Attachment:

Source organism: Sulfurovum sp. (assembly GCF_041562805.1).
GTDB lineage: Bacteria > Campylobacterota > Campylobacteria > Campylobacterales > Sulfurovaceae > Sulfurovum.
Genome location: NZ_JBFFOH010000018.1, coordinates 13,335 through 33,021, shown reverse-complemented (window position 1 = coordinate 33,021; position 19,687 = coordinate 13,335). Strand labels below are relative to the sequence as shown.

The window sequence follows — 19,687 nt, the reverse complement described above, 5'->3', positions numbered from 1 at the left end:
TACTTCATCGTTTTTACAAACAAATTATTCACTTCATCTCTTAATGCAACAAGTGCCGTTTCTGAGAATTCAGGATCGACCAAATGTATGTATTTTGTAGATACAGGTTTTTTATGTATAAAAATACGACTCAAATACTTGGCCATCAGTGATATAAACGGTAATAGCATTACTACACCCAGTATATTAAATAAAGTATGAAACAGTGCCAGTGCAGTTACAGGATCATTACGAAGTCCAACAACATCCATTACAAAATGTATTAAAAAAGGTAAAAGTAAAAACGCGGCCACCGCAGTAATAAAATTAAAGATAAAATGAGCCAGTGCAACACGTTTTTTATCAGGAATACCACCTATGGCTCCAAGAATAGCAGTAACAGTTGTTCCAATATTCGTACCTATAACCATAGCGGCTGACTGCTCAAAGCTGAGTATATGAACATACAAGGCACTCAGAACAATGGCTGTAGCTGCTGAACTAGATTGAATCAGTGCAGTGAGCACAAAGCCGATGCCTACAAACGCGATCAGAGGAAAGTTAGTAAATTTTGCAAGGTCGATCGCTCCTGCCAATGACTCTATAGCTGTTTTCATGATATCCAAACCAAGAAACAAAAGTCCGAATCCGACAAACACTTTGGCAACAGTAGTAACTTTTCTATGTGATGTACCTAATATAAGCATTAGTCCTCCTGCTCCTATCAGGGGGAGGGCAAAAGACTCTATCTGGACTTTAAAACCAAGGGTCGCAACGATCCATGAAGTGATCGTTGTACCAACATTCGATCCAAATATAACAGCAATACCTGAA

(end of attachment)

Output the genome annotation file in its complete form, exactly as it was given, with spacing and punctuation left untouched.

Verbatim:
Source organism: Sulfurovum sp. (assembly GCF_041562805.1).
GTDB lineage: Bacteria > Campylobacterota > Campylobacteria > Campylobacterales > Sulfurovaceae > Sulfurovum.
Genome location: NZ_JBFFOH010000018.1, coordinates 13,335 through 33,021, shown reverse-complemented (window position 1 = coordinate 33,021; position 19,687 = coordinate 13,335). Strand labels below are relative to the sequence as shown.

The window sequence follows — 19,687 nt, the reverse complement described above, 5'->3', positions numbered from 1 at the left end:
TACTTCATCGTTTTTACAAACAAATTATTCACTTCATCTCTTAATGCAACAAGTGCCGTTTCTGAGAATTCAGGATCGACCAAATGTATGTATTTTGTAGATACAGGTTTTTTATGTATAAAAATACGACTCAAATACTTGGCCATCAGTGATATAAACGGTAATAGCATTACTACACCCAGTATATTAAATAAAGTATGAAACAGTGCCAGTGCAGTTACAGGATCATTACGAAGTCCAACAACATCCATTACAAAATGTATTAAAAAAGGTAAAAGTAAAAACGCGGCCACCGCAGTAATAAAATTAAAGATAAAATGAGCCAGTGCAACACGTTTTTTATCAGGAATACCACCTATGGCTCCAAGAATAGCAGTAACAGTTGTTCCAATATTCGTACCTATAACCATAGCGGCTGACTGCTCAAAGCTGAGTATATGAACATACAAGGCACTCAGAACAATGGCTGTAGCTGCTGAACTAGATTGAATCAGTGCAGTGAGCACAAAGCCGATGCCTACAAACGCGATCAGAGGAAAGTTAGTAAATTTTGCAAGGTCGATCGCTCCTGCCAATGACTCTATAGCTGTTTTCATGATATCCAAACCAAGAAACAAAAGTCCGAATCCGACAAACACTTTGGCAACAGTAGTAACTTTTCTATGTGATGTACCTAATATAAGCATTAGTCCTCCTGCTCCTATCAGGGGGAGGGCAAAAGACTCTATCTGGACTTTAAAACCAAGGGTCGCAACGATCCATGAAGTGATCGTTGTACCAACATTCGATCCAAATATAACAGCAATACCTGAA